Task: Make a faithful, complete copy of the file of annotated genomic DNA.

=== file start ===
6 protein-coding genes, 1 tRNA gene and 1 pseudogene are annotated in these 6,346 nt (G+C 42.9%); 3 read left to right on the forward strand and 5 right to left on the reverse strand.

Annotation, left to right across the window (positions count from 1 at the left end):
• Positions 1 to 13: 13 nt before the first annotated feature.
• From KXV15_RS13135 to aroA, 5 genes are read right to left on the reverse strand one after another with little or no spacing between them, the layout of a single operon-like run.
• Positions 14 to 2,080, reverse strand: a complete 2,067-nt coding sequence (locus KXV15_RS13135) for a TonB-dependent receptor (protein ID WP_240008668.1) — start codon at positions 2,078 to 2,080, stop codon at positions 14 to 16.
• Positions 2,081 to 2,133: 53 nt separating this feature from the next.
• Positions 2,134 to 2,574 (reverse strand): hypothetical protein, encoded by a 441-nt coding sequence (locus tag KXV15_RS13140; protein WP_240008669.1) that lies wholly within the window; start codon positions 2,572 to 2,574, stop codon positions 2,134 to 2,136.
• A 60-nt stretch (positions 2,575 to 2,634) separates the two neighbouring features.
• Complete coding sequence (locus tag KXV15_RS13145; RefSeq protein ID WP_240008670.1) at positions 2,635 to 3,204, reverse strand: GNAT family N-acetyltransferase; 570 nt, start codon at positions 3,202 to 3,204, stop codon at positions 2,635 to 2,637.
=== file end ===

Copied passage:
6 protein-coding genes, 1 tRNA gene and 1 pseudogene are annotated in these 6,346 nt (G+C 42.9%); 3 read left to right on the forward strand and 5 right to left on the reverse strand.

Annotation, left to right across the window (positions count from 1 at the left end):
• Positions 1 to 13: 13 nt before the first annotated feature.
• From KXV15_RS13135 to aroA, 5 genes are read right to left on the reverse strand one after another with little or no spacing between them, the layout of a single operon-like run.
• Positions 14 to 2,080, reverse strand: a complete 2,067-nt coding sequence (locus KXV15_RS13135) for a TonB-dependent receptor (protein ID WP_240008668.1) — start codon at positions 2,078 to 2,080, stop codon at positions 14 to 16.
• Positions 2,081 to 2,133: 53 nt separating this feature from the next.
• Positions 2,134 to 2,574 (reverse strand): hypothetical protein, encoded by a 441-nt coding sequence (locus tag KXV15_RS13140; protein WP_240008669.1) that lies wholly within the window; start codon positions 2,572 to 2,574, stop codon positions 2,134 to 2,136.
• A 60-nt stretch (positions 2,575 to 2,634) separates the two neighbouring features.
• Complete coding sequence (locus tag KXV15_RS13145; RefSeq protein ID WP_240008670.1) at positions 2,635 to 3,204, reverse strand: GNAT family N-acetyltransferase; 570 nt, start codon at positions 3,202 to 3,204, stop codon at positions 2,635 to 2,637.